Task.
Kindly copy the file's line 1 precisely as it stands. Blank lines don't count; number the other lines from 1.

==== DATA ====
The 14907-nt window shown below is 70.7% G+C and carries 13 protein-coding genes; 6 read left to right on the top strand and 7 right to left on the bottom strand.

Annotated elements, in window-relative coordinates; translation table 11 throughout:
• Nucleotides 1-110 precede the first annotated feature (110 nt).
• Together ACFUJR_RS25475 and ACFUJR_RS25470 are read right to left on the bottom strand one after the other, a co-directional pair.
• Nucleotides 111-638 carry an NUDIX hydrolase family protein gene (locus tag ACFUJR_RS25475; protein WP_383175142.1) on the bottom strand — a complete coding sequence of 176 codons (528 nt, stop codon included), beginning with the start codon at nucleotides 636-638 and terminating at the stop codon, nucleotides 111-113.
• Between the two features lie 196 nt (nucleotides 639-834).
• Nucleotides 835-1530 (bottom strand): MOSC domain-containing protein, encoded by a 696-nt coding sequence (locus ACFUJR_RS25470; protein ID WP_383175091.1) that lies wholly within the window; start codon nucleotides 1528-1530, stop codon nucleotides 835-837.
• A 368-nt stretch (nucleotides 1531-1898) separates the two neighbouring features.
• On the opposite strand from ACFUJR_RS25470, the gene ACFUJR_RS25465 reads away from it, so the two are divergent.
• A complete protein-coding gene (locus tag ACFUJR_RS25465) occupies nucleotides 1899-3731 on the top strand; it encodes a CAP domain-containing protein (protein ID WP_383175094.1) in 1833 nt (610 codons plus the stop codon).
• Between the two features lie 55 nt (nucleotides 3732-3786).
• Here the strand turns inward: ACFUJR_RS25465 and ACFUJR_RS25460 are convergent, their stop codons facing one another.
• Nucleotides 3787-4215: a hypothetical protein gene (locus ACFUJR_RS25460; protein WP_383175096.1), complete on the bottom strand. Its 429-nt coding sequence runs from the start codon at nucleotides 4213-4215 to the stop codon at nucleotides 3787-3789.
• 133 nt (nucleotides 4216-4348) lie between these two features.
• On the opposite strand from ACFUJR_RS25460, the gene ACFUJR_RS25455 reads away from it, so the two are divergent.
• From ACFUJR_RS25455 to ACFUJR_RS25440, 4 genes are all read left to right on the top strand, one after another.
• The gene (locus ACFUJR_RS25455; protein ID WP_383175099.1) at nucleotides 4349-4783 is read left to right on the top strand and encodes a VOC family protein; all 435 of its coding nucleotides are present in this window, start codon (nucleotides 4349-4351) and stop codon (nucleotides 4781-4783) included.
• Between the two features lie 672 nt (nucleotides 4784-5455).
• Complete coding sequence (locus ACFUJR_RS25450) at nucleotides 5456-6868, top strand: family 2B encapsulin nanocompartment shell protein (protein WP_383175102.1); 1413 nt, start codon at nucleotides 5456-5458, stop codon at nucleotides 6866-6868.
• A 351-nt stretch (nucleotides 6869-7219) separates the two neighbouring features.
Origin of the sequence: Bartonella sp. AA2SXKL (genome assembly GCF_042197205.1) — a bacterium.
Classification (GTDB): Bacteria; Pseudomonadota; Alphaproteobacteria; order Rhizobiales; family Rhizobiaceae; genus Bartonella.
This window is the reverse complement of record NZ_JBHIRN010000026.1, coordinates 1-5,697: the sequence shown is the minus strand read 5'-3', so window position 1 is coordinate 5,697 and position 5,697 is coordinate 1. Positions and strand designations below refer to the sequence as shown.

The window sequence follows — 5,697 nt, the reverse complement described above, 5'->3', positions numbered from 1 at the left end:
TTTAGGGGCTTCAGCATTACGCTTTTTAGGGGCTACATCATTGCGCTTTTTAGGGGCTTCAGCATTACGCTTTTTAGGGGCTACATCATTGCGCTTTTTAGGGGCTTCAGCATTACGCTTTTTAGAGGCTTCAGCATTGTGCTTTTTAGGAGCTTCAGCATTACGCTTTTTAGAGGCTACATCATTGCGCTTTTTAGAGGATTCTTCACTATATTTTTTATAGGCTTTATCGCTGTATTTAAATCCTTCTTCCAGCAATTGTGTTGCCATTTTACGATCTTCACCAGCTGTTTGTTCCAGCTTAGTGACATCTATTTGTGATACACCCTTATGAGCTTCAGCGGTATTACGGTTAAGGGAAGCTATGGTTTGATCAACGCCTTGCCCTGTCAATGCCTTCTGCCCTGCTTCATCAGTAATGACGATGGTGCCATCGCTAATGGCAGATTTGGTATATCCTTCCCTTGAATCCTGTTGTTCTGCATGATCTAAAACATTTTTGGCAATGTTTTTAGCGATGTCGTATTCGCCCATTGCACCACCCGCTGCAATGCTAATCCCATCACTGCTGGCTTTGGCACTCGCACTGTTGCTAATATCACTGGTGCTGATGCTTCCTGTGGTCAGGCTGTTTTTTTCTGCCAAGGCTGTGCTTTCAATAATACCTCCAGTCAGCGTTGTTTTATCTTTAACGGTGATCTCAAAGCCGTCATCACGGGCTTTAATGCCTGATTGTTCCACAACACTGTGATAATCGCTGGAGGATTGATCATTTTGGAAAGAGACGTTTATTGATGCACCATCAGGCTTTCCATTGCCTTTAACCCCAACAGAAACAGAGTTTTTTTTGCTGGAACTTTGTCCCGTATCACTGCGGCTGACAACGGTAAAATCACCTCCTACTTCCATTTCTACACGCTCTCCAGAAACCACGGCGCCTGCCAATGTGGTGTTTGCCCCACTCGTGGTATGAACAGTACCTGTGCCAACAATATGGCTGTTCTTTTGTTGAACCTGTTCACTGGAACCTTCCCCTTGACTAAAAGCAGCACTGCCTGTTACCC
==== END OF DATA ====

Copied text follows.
The 14907-nt window shown below is 70.7% G+C and carries 13 protein-coding genes; 6 read left to right on the top strand and 7 right to left on the bottom strand.